Ford is teaming with GE Healthcare to build ventilators at a plant near Detroit with the goal of building 50,000 units within the next 100 days and 30,000 per month as needed.
Ford will provide its manufacturing capabilities to quickly scale production, and GE Healthcare will provide its clinical expertise and will license the current ventilator design from Airon – a small, privately held company specializing in high-tech pneumatic life-support products.
Ventilators help the breathing of patients with COVID-19, which in its advanced stages impairs the respiratory system. The virus has claimed 3,000 lives in the U.S., and health officials have repeatedly warned of a nationwide shortage of ventilators as the pandemic spreads.
“The Ford and GE Healthcare teams, working creatively and tirelessly, have found a way to produce this vitally needed ventilator quickly and in meaningful numbers,” Jim Hackett, Ford’s president and CEO, says in a news release. “By producing this ventilator in Michigan, in strong partnership with the UAW, we can help health care workers save lives, and that’s our No. 1 priority.”
UAW President Rory Gamble says the union and its members are happy to help tackle the health-care crisis created by COVID-19.
“From the days of Rosie the Riveter, UAW members have stepped up during difficult times in this nation’s history for the good of us all,” Gamble says. “Today’s announcement by Ford that UAW volunteer paid employees will make respirators at Rawsonville (MI) is in that tradition.”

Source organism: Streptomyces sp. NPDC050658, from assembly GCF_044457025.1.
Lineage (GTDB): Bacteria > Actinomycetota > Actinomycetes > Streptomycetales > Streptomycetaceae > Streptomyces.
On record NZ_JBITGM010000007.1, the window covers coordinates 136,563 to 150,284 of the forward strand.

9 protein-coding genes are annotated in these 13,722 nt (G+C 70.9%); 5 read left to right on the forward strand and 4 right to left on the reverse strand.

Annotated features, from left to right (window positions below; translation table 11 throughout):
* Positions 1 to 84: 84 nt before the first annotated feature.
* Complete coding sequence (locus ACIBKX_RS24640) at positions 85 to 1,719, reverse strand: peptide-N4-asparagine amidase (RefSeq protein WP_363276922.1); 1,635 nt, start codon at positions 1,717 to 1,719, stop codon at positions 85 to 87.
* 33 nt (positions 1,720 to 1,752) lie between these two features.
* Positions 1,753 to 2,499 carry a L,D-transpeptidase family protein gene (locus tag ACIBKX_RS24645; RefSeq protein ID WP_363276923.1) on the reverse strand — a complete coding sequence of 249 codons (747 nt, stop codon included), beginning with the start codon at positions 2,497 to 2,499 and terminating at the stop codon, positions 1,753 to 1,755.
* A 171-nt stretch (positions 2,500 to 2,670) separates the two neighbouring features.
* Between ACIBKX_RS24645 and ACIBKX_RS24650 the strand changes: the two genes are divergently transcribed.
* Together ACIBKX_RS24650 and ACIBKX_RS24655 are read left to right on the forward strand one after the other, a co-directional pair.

The UAW will work with Ford to make sure all Centers for Disease Control guidelines are followed and “abundance of caution” is exercised in the plant 30 miles (48 km) west of Detroit.
The Airon-licensed Model A-E ventilator is the second Ford-GE Healthcare ventilator collaboration. Last week, the companies announced a separate effort to produce a simplified ventilator design from GE Healthcare.
Ford also committed to making face shields for health care workers.
GE Healthcare brought the Airon design to Ford’s attention as part of the companies’ efforts to quickly scale production of ventilators to help clinicians treat COVID-19 patients.
The GE/Airon Model A-E ventilator uses a design that operates on air pressure without the need for electricity, addressing the needs of most patients. Its production can be quickly scaled to help meet growing demand in the U.S.
Ford initially will send a team to work with Airon to boost production in Florida, and by the week of April 20 will start production at its Rawsonville Components Plant. The automaker expects to produce 1,500 ventilators by the end of April, 12,000 by the end of May and 75,000 by July 31 (above, left) – helping the U.S. government meet its goal of producing 100,000 ventilators in 100 days.
The plant will produce the ventilators nearly around the clock, with 500 paid volunteer UAW-represented employees working on three shifts. At full production, Ford plans to make 7,200 Airon-licensed Model A-E ventilators per week.
GE Healthcare and Ford consulted with medical experts in determining the Airon-licensed
Model A-E ventilator is well-suited for COVID-19 patient care.
Cost was not disclosed but General Motors, which also has announced plans to build ventilators, tells Wards it expects to build them at cost to address the emergency created by the pandemic.
Peter Navarro, who was named Defense Production Act coordinator last week by President Donald Trump, says, “The Ford/GE Healthcare team is moving to speed urgently needed ventilators. We applaud Ford for its efforts to lend its manufacturing capabilities to help quickly scale the Airon-licensed Model A-E ventilator and arm clinicians in the fight against COVID-19.”